Universal School Access To Data Networks Urged
Unless schools gain low-cost access to developing telecommunications networks, the "information highway'' will be a dividing line separating rich information "haves'' from poor "have-nots,'' Secretary of Education Richard W. Riley told a Senate panel last week.
Mr. Riley and other educational-technology advocates testified in favor of provisions in S 1822, the proposed "communications act of 1994,'' that would establish preferential rates for schools and other educational users of what the Clinton Administration has dubbed the National Information Infrastructure.
"I have come to tell you that it will be absolutely impossible to educate the coming generation of young people to high standards of excellence if their access and use of the N.I.I. is seen as a secondary consideration to broad-based commercial purposes,'' Mr. Riley said.
While Mr. Riley appeared to go beyond the language of the proposed legislation to argue for cost-free access for schools, libraries, and other educational users, Administration officials conceded that it is more realistic to hope that the measure will induce telecommunications providers to offer "affordable rates'' for educators.
They noted that federal regulations now prevent telephone companies from offering any kind of preferential rate to a particular class of customer.
The hearing before the Senate Commerce, Science, and Transportation Committee allowed educators and representatives of the educational-technology industry to discuss rate provisions in S 1822, which proposes a sweeping revision of federal telecommunications law.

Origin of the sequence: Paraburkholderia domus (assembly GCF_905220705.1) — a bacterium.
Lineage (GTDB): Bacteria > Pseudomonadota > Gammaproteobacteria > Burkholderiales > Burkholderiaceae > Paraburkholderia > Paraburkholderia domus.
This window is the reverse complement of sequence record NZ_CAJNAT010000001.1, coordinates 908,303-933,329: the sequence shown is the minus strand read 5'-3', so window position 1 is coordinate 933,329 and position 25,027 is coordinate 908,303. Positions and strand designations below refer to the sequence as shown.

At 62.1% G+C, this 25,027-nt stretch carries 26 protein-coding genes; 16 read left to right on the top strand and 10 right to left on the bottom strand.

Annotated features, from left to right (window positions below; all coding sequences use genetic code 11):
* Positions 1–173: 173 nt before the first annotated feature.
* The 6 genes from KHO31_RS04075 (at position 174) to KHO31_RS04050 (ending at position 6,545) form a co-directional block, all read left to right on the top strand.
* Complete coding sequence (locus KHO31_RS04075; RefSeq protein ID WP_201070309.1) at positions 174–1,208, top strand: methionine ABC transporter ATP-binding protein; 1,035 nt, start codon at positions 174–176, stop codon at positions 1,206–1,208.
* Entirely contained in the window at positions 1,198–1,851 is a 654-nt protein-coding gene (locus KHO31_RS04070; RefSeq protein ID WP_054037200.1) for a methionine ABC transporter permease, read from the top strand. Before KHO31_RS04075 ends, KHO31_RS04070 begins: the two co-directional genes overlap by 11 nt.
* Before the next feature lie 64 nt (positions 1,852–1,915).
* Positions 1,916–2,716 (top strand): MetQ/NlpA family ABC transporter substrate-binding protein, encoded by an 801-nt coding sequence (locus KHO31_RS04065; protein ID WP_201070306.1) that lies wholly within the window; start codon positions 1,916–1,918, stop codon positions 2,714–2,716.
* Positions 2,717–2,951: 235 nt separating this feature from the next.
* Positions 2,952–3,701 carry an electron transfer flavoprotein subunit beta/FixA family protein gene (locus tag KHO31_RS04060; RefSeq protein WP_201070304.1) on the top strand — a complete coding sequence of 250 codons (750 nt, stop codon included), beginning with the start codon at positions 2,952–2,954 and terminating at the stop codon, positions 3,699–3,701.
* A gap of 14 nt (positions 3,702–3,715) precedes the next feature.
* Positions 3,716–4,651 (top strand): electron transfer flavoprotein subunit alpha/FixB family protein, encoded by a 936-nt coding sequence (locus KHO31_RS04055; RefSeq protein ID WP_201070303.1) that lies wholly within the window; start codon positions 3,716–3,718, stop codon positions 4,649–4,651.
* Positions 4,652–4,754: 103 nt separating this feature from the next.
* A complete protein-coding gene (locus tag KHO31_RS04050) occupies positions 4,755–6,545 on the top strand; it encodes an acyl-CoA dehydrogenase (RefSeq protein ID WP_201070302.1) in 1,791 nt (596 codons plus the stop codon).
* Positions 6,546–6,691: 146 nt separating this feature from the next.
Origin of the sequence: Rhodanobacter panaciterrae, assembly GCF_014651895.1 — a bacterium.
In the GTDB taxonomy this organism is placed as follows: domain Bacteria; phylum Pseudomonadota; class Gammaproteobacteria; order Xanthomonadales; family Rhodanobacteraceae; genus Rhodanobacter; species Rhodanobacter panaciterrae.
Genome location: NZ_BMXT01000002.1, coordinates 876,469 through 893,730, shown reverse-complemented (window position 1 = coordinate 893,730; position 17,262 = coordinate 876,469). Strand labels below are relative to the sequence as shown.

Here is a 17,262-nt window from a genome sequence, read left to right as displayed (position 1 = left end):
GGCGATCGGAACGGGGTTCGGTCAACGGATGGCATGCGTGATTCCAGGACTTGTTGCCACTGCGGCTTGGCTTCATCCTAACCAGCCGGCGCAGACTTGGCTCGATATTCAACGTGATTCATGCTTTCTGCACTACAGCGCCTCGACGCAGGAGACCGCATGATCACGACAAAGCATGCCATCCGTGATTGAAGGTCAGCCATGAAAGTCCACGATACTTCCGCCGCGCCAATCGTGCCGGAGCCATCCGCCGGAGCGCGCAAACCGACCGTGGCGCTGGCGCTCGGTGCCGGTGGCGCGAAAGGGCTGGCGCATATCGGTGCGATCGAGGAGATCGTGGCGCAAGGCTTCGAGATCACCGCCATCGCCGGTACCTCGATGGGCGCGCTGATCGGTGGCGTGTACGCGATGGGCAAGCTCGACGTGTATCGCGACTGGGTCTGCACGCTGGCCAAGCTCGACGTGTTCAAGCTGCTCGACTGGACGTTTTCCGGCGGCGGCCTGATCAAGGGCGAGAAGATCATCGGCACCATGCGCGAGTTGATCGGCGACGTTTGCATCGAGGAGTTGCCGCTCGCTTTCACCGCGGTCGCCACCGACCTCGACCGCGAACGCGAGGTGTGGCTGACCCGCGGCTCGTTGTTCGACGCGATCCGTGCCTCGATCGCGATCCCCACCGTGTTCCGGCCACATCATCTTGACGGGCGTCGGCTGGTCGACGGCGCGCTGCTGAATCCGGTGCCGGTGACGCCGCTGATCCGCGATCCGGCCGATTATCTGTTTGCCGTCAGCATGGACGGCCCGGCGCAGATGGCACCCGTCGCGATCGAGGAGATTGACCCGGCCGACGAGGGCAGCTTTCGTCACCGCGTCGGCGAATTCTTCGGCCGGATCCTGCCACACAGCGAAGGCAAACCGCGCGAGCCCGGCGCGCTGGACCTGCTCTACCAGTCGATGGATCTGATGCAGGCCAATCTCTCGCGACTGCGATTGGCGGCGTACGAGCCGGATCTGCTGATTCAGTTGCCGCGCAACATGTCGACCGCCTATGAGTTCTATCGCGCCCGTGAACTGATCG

Industry observers and education-technology experts agree that the potential cost of advanced computer networks is one of the main barriers to fulfilling Vice President Gore's call for every classroom to be connected to the National Information Infrastructure by the turn of the century.
Mr. Riley was adamant in his call for regulators and industry to make "an early investment in education'' by establishing a "toll-free lane'' for educators.
His personal emphasis on the importance of educational technology stands in contrast to the relative indifference of the Reagan and Bush administrations.
And his concerns were echoed a few blocks away at the National Academy of Sciences, where a panel released a report calling for increased federal leadership in the development of the information highway. (See story, this page.)
Mr. Riley's call for educational access was also endorsed at the Senate hearing by the National School Boards Association, the National Education Association, and the Public Broadcasting Service.
The hearing featured a demonstration by Kathryn Pillar, the principal of Lincoln High School in Lincoln, Neb., and Clay Ehlers, a student at the school, who used an experimental system developed by the International Business Machines Corporation to call up video clips of speeches by Franklin D. Roosevelt.
Sen. Bob Kerrey, D-Neb., an educational-technology advocate who arranged the demonstration, noted that the images displayed on television screens in the hearing room were stored on a computer in Nebraska and delivered to Washington over a fiber-optic cable.
Given the present infrastructure and fee structure, he said, "most schools in the U.S., whether rich or poor, could not possibly afford this kind of connectivity.''